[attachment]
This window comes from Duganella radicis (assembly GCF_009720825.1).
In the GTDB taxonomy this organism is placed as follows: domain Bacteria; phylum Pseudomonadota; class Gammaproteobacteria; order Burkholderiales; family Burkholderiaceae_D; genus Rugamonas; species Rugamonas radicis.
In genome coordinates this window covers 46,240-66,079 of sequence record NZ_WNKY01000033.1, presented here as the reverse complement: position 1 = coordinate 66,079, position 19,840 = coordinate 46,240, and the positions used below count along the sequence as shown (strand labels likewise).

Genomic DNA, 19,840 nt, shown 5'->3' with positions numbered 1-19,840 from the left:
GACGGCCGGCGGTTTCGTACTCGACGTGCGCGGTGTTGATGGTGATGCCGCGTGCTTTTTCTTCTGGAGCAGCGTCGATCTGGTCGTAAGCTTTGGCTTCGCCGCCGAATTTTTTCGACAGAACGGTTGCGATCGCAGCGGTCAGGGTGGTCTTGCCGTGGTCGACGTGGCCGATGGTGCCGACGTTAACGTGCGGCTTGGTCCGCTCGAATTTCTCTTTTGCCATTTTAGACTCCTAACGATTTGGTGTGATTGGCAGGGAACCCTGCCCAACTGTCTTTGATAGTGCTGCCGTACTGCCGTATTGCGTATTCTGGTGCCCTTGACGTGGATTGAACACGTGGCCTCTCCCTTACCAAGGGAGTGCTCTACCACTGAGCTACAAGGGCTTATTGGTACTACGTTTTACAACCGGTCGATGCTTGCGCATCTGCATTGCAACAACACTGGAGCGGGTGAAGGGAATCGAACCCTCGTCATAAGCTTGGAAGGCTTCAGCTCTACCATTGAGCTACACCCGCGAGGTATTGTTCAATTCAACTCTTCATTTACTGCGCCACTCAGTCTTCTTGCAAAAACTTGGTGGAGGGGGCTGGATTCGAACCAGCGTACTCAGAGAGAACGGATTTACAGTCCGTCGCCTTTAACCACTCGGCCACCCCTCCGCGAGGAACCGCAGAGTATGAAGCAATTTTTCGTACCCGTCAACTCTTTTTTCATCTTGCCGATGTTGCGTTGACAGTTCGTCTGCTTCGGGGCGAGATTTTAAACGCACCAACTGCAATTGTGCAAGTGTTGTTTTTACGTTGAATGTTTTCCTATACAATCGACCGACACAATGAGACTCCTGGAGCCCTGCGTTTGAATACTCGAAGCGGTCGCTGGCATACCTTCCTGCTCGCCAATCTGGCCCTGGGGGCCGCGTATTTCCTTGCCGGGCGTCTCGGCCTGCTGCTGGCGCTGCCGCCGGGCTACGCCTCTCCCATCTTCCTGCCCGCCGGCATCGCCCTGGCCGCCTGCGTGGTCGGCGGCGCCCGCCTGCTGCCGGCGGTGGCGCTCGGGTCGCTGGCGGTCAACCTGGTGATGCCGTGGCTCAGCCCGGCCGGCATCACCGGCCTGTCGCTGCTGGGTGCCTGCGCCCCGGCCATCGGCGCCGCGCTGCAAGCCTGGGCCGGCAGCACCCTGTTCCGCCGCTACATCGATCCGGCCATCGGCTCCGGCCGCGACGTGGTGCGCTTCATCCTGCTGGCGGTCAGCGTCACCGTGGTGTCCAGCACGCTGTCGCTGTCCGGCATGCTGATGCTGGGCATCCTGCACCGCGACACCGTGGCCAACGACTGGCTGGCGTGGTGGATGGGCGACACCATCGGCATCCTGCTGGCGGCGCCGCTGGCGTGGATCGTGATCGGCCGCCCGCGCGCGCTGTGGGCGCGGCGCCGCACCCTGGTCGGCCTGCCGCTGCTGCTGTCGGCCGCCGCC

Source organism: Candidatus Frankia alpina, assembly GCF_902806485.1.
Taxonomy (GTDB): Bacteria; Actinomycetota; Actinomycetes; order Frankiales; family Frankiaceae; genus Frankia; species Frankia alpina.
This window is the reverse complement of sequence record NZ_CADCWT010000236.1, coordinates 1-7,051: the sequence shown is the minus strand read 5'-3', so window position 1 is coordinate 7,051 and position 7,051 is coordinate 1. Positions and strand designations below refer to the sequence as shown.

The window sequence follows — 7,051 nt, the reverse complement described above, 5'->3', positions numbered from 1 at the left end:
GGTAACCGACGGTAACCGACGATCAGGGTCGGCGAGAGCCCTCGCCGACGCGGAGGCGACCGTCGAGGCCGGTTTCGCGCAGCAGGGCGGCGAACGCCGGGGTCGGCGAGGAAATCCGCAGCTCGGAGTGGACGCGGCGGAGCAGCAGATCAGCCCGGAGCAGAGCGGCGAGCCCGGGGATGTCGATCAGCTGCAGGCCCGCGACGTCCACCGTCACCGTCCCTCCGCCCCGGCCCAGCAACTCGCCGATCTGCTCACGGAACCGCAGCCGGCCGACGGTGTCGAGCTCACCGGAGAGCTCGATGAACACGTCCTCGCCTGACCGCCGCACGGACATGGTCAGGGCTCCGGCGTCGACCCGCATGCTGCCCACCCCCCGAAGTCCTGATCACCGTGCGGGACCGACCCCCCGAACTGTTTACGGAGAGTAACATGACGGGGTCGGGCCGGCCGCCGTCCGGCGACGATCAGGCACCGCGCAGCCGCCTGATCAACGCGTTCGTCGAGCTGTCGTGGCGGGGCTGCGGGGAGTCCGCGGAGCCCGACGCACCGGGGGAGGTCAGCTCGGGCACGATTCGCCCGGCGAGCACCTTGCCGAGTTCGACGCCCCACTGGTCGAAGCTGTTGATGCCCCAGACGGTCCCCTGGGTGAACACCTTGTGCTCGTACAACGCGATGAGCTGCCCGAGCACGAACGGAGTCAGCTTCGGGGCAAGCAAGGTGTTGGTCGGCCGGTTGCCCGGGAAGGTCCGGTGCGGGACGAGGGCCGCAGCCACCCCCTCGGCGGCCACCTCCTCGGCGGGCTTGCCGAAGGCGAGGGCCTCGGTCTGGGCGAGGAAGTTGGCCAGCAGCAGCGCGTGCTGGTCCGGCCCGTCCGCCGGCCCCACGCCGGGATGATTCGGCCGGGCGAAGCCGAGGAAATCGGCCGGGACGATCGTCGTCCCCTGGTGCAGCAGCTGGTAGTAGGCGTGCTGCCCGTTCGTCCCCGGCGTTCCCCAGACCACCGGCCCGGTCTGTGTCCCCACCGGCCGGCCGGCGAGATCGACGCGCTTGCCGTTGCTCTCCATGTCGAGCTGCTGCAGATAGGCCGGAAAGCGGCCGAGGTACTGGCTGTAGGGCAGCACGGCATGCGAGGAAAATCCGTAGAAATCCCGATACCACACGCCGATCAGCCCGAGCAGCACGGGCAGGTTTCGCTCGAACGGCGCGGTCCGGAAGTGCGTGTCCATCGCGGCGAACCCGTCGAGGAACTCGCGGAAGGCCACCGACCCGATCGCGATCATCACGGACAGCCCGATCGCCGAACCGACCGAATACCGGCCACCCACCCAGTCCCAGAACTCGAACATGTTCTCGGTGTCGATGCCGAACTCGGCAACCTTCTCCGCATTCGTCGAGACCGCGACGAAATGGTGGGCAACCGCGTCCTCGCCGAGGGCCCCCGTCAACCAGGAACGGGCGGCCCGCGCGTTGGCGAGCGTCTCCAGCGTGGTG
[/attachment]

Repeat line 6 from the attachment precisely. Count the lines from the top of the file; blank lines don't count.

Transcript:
Source organism: Candidatus Frankia alpina, assembly GCF_902806485.1.